GRAEME Hughes’ body was found slumped in a bathtub at a Goomboorian farmhouse on May 22 last year. He had died as a result of a number of blows to the head, his employer Allan Murray arrested and charged with his alleged murder.
Yesterday Murray, 41, faced a committal hearing in Gympie Magistrates Court. The court was told that Mr Hughes, 53, had been hit in the head by a hammer at least 11 times.
Mr Hughes had been working for Murray for a few days before he was contracted to help clean a house at Goomboorian. He and Murray were joined by a third cleaner, Gwen Thornton, who gave evidence that there had been arguments on and off between the men during that day.
She said Mr Hughes had been angry with Murray about his pay and “didn’t like being told what to do”.
She said on the afternoon she heard strange noises coming from another part of the house and when she went to see what it was, Murray came rushing from the bathroom “in hysterics saying Graeme hit him with a hammer”.
“I took him outside and noticed he had a hammer in his hand. I took it off him and chucked it in the sink,” she said.
“We didn’t know the address so we rang the owner who rang the ambulance and police... Al was a quaking, quivering mess.”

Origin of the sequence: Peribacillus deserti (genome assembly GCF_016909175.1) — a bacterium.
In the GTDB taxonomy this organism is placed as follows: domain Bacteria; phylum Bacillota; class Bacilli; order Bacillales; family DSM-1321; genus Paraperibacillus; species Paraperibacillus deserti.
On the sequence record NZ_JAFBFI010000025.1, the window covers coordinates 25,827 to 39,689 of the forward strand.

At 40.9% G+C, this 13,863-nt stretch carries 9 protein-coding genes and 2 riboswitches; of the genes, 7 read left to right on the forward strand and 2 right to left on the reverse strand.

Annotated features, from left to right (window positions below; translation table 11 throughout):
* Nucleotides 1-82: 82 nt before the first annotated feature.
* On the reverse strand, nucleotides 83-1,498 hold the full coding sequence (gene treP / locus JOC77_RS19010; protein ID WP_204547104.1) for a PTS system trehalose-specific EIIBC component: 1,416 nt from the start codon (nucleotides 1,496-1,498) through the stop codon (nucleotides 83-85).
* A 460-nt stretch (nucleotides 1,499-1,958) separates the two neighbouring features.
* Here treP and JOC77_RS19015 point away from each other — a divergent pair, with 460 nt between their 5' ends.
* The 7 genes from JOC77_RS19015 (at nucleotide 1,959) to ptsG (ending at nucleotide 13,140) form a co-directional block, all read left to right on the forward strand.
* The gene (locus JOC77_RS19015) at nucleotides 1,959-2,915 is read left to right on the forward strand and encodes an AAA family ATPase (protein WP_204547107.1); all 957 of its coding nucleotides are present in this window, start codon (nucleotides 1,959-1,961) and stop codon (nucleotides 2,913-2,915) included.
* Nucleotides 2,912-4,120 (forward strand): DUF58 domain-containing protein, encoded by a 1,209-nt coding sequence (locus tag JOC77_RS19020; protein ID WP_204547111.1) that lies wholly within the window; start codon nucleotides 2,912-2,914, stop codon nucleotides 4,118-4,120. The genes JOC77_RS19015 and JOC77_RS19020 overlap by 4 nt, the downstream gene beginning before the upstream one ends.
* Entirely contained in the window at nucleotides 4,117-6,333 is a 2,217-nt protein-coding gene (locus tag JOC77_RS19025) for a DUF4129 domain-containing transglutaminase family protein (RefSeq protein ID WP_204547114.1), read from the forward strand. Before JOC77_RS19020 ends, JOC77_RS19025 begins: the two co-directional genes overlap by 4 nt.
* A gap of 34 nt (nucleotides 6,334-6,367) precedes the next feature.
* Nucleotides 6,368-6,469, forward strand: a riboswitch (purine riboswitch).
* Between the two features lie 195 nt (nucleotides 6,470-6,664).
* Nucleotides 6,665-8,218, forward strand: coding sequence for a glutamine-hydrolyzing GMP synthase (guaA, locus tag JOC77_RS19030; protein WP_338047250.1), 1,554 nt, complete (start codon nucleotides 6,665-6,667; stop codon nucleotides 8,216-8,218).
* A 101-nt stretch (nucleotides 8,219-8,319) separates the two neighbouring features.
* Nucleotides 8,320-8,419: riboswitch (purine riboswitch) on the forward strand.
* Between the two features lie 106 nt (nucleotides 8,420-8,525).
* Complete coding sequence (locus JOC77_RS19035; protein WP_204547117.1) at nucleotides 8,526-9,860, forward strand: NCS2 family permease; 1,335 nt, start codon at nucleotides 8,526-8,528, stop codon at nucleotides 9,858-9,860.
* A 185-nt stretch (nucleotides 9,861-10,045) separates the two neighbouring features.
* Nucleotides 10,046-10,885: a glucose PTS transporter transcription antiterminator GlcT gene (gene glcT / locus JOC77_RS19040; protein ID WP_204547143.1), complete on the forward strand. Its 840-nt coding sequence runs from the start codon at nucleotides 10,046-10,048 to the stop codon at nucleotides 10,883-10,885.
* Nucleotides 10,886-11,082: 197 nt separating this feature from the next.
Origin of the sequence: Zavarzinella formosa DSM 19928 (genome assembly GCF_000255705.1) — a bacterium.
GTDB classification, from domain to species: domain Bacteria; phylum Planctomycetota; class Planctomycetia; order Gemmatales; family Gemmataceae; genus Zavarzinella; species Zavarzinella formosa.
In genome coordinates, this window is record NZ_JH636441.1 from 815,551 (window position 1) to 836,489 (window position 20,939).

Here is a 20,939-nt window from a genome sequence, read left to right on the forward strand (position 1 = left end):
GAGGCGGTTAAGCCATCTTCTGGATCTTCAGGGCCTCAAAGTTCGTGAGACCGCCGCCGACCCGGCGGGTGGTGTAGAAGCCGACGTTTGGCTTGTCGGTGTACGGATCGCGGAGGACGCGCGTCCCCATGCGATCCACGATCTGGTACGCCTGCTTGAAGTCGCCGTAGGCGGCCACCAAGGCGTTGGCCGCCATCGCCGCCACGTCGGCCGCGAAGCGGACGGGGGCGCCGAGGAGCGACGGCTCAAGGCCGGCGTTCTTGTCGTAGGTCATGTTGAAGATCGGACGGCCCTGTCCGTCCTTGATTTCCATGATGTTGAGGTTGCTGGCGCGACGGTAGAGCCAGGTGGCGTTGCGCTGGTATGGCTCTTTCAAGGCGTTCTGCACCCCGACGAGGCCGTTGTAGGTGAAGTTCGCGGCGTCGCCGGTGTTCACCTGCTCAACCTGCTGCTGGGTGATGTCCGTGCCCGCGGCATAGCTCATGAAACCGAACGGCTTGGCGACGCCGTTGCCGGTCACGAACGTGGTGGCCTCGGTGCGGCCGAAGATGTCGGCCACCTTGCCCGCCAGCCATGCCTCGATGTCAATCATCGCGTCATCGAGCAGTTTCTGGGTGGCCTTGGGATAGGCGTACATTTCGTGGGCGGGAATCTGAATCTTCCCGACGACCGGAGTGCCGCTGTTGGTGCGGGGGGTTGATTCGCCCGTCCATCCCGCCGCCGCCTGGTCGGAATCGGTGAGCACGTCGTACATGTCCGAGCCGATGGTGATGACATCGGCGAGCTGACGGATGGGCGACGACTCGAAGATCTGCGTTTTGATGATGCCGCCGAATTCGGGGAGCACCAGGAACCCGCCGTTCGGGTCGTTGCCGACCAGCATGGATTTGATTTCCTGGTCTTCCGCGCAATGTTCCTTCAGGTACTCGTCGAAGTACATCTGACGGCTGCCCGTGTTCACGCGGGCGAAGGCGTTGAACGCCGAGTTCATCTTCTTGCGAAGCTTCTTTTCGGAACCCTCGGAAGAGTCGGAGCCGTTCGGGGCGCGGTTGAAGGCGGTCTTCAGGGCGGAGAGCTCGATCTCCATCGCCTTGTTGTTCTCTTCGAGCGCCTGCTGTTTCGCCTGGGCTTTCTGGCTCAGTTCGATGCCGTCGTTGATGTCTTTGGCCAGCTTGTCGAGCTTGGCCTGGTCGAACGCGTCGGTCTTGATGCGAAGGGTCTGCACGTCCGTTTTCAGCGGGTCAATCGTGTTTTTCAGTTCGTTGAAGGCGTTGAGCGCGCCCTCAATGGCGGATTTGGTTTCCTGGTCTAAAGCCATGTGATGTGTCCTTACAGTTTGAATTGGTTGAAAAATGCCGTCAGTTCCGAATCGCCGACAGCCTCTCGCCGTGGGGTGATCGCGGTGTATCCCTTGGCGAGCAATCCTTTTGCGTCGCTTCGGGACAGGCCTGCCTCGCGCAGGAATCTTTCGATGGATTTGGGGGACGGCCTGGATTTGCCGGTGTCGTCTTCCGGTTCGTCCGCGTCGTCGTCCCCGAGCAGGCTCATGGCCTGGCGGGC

Ms Thornton said Murray had been under stress because his ex-wife wanted the house back and was making threats against him.
The resident of the Goomboorian house in which Graeme Hughes’ body was found was called to give evidence in the committal hearing of the accused, Allan Murray.
Bruce Pearce said he had contracted Murray’s Wishy Washy Cleaning Services to clean his house in preparation for an engagement party.
He received a phone call from Murray about an altercation at the house and, thinking it was something far-less serious, he left his Gympie business and headed out to the Goomboorian home.
“When I arrived I could hear my dogs going off. (It was then) I knew something was wrong,” he said.
“Allan came over with his hands out as if to say he had nothing on him. He told me Graeme was in the bathroom (but) he didn’t know whether he was dead or alive,” he said.
“I went in to have a look... expecting to find a man lying on the floor with a bump on his head.
“At first I saw nothing (then) I saw blood on the back of the bathtub. I walked in further and... I could see clearly he was dead.”
Evidence given by the doctor who performed the autopsy on Mr Hughes revealed he died from a number of fractures to the skull.
Doctor Peter Ellis told the court Mr Hughes became unconscious quickly with death following rapidly and said he could not exclude that some of the injuries inflicted on him may have occurred after his death.
“There were so many fractures,” he said, adding that the injuries were consistent with being hit by the edge of a hammer head. “The fractures indicate... at least moderate to severe force was used.”
Ms Thornton said she had never seen Murray mistreat any of his employees in the 12 months she had been a casual employee with Wishy Washy.
“(Murray) couldn’t believe something like that happened. He said it happened so fast.”
The committal hearing continues today.
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